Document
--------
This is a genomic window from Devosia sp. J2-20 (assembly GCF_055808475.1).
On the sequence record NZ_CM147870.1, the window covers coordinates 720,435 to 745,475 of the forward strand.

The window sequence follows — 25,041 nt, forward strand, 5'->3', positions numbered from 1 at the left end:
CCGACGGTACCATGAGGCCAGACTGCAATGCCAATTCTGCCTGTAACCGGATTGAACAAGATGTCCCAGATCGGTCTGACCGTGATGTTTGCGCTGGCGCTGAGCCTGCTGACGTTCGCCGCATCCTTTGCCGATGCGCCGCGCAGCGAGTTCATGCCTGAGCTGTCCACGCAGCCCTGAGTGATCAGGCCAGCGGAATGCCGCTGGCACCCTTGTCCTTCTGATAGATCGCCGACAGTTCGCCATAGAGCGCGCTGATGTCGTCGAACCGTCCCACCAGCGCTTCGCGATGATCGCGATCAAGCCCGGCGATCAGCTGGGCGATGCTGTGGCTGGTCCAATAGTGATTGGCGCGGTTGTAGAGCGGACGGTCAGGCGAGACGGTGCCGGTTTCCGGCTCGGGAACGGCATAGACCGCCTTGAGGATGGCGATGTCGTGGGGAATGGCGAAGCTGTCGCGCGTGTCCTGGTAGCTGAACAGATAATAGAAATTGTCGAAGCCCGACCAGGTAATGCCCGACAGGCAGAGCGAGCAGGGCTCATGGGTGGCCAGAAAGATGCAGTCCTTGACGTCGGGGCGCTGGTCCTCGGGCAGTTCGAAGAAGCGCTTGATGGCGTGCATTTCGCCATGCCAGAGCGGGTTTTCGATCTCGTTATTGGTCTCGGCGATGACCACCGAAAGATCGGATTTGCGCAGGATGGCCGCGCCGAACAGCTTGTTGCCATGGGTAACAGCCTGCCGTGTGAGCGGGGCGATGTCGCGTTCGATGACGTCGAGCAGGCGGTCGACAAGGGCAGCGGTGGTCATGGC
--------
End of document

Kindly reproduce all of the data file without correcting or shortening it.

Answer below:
This is a genomic window from Devosia sp. J2-20 (assembly GCF_055808475.1).
On the sequence record NZ_CM147870.1, the window covers coordinates 720,435 to 745,475 of the forward strand.

The window sequence follows — 25,041 nt, forward strand, 5'->3', positions numbered from 1 at the left end:
CCGACGGTACCATGAGGCCAGACTGCAATGCCAATTCTGCCTGTAACCGGATTGAACAAGATGTCCCAGATCGGTCTGACCGTGATGTTTGCGCTGGCGCTGAGCCTGCTGACGTTCGCCGCATCCTTTGCCGATGCGCCGCGCAGCGAGTTCATGCCTGAGCTGTCCACGCAGCCCTGAGTGATCAGGCCAGCGGAATGCCGCTGGCACCCTTGTCCTTCTGATAGATCGCCGACAGTTCGCCATAGAGCGCGCTGATGTCGTCGAACCGTCCCACCAGCGCTTCGCGATGATCGCGATCAAGCCCGGCGATCAGCTGGGCGATGCTGTGGCTGGTCCAATAGTGATTGGCGCGGTTGTAGAGCGGACGGTCAGGCGAGACGGTGCCGGTTTCCGGCTCGGGAACGGCATAGACCGCCTTGAGGATGGCGATGTCGTGGGGAATGGCGAAGCTGTCGCGCGTGTCCTGGTAGCTGAACAGATAATAGAAATTGTCGAAGCCCGACCAGGTAATGCCCGACAGGCAGAGCGAGCAGGGCTCATGGGTGGCCAGAAAGATGCAGTCCTTGACGTCGGGGCGCTGGTCCTCGGGCAGTTCGAAGAAGCGCTTGATGGCGTGCATTTCGCCATGCCAGAGCGGGTTTTCGATCTCGTTATTGGTCTCGGCGATGACCACCGAAAGATCGGATTTGCGCAGGATGGCCGCGCCGAACAGCTTGTTGCCATGGGTAACAGCCTGCCGTGTGAGCGGGGCGATGTCGCGTTCGATGACGTCGAGCAGGCGGTCGACAAGGGCAGCGGTGGTCATGGC